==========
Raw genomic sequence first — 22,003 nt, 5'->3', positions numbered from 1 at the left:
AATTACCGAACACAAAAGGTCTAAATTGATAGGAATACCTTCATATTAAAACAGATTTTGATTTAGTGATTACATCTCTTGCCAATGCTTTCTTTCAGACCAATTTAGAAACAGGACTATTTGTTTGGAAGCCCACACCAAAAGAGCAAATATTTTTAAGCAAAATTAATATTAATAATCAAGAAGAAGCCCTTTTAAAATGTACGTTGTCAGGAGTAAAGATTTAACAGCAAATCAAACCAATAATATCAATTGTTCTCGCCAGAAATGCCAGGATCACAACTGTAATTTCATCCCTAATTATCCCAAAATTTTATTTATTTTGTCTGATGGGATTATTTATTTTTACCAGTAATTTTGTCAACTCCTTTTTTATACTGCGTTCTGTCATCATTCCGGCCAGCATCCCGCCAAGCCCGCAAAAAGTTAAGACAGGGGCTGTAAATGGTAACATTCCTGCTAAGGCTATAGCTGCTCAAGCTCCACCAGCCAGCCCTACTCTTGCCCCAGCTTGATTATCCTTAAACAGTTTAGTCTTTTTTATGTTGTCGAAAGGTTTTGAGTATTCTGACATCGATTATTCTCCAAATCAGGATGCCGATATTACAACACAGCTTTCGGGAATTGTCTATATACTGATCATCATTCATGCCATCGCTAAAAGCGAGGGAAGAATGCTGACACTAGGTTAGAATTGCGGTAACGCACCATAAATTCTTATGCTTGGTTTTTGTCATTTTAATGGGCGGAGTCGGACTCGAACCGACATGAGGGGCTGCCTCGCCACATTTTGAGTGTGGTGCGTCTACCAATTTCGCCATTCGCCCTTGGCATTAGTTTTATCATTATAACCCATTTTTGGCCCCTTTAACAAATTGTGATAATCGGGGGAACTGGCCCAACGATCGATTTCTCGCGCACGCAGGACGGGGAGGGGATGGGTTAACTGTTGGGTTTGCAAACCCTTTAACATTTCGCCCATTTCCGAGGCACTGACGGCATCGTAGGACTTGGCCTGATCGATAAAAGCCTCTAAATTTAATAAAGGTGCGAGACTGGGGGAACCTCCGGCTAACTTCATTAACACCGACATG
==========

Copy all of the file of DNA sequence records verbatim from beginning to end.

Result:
Raw genomic sequence first — 22,003 nt, 5'->3', positions numbered from 1 at the left:
AATTACCGAACACAAAAGGTCTAAATTGATAGGAATACCTTCATATTAAAACAGATTTTGATTTAGTGATTACATCTCTTGCCAATGCTTTCTTTCAGACCAATTTAGAAACAGGACTATTTGTTTGGAAGCCCACACCAAAAGAGCAAATATTTTTAAGCAAAATTAATATTAATAATCAAGAAGAAGCCCTTTTAAAATGTACGTTGTCAGGAGTAAAGATTTAACAGCAAATCAAACCAATAATATCAATTGTTCTCGCCAGAAATGCCAGGATCACAACTGTAATTTCATCCCTAATTATCCCAAAATTTTATTTATTTTGTCTGATGGGATTATTTATTTTTACCAGTAATTTTGTCAACTCCTTTTTTATACTGCGTTCTGTCATCATTCCGGCCAGCATCCCGCCAAGCCCGCAAAAAGTTAAGACAGGGGCTGTAAATGGTAACATTCCTGCTAAGGCTATAGCTGCTCAAGCTCCACCAGCCAGCCCTACTCTTGCCCCAGCTTGATTATCCTTAAACAGTTTAGTCTTTTTTATGTTGTCGAAAGGTTTTGAGTATTCTGACATCGATTATTCTCCAAATCAGGATGCCGATATTACAACACAGCTTTCGGGAATTGTCTATATACTGATCATCATTCATGCCATCGCTAAAAGCGAGGGAAGAATGCTGACACTAGGTTAGAATTGCGGTAACGCACCATAAATTCTTATGCTTGGTTTTTGTCATTTTAATGGGCGGAGTCGGACTCGAACCGACATGAGGGGCTGCCTCGCCACATTTTGAGTGTGGTGCGTCTACCAATTTCGCCATTCGCCCTTGGCATTAGTTTTATCATTATAACCCATTTTTGGCCCCTTTAACAAATTGTGATAATCGGGGGAACTGGCCCAACGATCGATTTCTCGCGCACGCAGGACGGGGAGGGGATGGGTTAACTGTTGGGTTTGCAAACCCTTTAACATTTCGCCCATTTCCGAGGCACTGACGGCATCGTAGGACTTGGCCTGATCGATAAAAGCCTCTAAATTTAATAAAGGTGCGAGACTGGGGGAACCTCCGGCTAACTTCATTAACACCGACATG